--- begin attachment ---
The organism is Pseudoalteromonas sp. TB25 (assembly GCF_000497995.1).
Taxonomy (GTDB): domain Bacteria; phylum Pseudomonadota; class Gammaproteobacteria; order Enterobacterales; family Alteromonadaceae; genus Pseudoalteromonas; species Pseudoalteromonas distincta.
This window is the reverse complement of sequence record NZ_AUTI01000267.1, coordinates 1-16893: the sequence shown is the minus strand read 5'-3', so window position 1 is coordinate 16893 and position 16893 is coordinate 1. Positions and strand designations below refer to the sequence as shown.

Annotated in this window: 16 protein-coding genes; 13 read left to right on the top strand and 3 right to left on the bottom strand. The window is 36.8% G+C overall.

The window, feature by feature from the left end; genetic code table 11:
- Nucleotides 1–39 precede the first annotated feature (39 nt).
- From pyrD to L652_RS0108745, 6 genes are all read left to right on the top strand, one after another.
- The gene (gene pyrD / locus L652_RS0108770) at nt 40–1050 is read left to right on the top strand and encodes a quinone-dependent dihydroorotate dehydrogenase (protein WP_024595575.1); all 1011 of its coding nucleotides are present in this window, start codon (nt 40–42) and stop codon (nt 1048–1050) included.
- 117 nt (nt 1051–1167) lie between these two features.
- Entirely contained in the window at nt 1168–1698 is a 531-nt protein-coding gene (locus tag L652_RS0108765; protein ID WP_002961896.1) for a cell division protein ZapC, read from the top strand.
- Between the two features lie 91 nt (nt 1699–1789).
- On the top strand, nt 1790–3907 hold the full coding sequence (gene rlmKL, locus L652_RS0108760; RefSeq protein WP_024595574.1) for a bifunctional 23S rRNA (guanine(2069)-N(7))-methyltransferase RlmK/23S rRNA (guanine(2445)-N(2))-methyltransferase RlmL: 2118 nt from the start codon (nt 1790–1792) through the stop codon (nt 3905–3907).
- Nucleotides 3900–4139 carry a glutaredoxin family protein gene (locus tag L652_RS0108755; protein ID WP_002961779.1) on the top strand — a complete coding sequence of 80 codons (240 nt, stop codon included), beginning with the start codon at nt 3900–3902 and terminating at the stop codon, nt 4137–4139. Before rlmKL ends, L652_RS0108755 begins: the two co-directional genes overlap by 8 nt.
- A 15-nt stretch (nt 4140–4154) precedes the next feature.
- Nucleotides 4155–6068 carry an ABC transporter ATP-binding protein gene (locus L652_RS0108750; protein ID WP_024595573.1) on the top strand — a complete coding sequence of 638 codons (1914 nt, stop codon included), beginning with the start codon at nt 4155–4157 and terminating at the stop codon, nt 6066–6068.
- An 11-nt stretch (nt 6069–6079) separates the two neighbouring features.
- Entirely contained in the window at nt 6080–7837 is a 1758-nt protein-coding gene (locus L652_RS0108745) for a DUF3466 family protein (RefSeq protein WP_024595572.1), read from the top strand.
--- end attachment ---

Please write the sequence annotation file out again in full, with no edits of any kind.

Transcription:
The organism is Pseudoalteromonas sp. TB25 (assembly GCF_000497995.1).
Taxonomy (GTDB): domain Bacteria; phylum Pseudomonadota; class Gammaproteobacteria; order Enterobacterales; family Alteromonadaceae; genus Pseudoalteromonas; species Pseudoalteromonas distincta.
This window is the reverse complement of sequence record NZ_AUTI01000267.1, coordinates 1-16893: the sequence shown is the minus strand read 5'-3', so window position 1 is coordinate 16893 and position 16893 is coordinate 1. Positions and strand designations below refer to the sequence as shown.

Annotated in this window: 16 protein-coding genes; 13 read left to right on the top strand and 3 right to left on the bottom strand. The window is 36.8% G+C overall.

The window, feature by feature from the left end; genetic code table 11:
- Nucleotides 1–39 precede the first annotated feature (39 nt).
- From pyrD to L652_RS0108745, 6 genes are all read left to right on the top strand, one after another.
- The gene (gene pyrD / locus L652_RS0108770) at nt 40–1050 is read left to right on the top strand and encodes a quinone-dependent dihydroorotate dehydrogenase (protein WP_024595575.1); all 1011 of its coding nucleotides are present in this window, start codon (nt 40–42) and stop codon (nt 1048–1050) included.
- 117 nt (nt 1051–1167) lie between these two features.
- Entirely contained in the window at nt 1168–1698 is a 531-nt protein-coding gene (locus tag L652_RS0108765; protein ID WP_002961896.1) for a cell division protein ZapC, read from the top strand.
- Between the two features lie 91 nt (nt 1699–1789).
- On the top strand, nt 1790–3907 hold the full coding sequence (gene rlmKL, locus L652_RS0108760; RefSeq protein WP_024595574.1) for a bifunctional 23S rRNA (guanine(2069)-N(7))-methyltransferase RlmK/23S rRNA (guanine(2445)-N(2))-methyltransferase RlmL: 2118 nt from the start codon (nt 1790–1792) through the stop codon (nt 3905–3907).
- Nucleotides 3900–4139 carry a glutaredoxin family protein gene (locus tag L652_RS0108755; protein ID WP_002961779.1) on the top strand — a complete coding sequence of 80 codons (240 nt, stop codon included), beginning with the start codon at nt 3900–3902 and terminating at the stop codon, nt 4137–4139. Before rlmKL ends, L652_RS0108755 begins: the two co-directional genes overlap by 8 nt.
- A 15-nt stretch (nt 4140–4154) precedes the next feature.
- Nucleotides 4155–6068 carry an ABC transporter ATP-binding protein gene (locus L652_RS0108750; protein ID WP_024595573.1) on the top strand — a complete coding sequence of 638 codons (1914 nt, stop codon included), beginning with the start codon at nt 4155–4157 and terminating at the stop codon, nt 6066–6068.
- An 11-nt stretch (nt 6069–6079) separates the two neighbouring features.
- Entirely contained in the window at nt 6080–7837 is a 1758-nt protein-coding gene (locus L652_RS0108745) for a DUF3466 family protein (RefSeq protein WP_024595572.1), read from the top strand.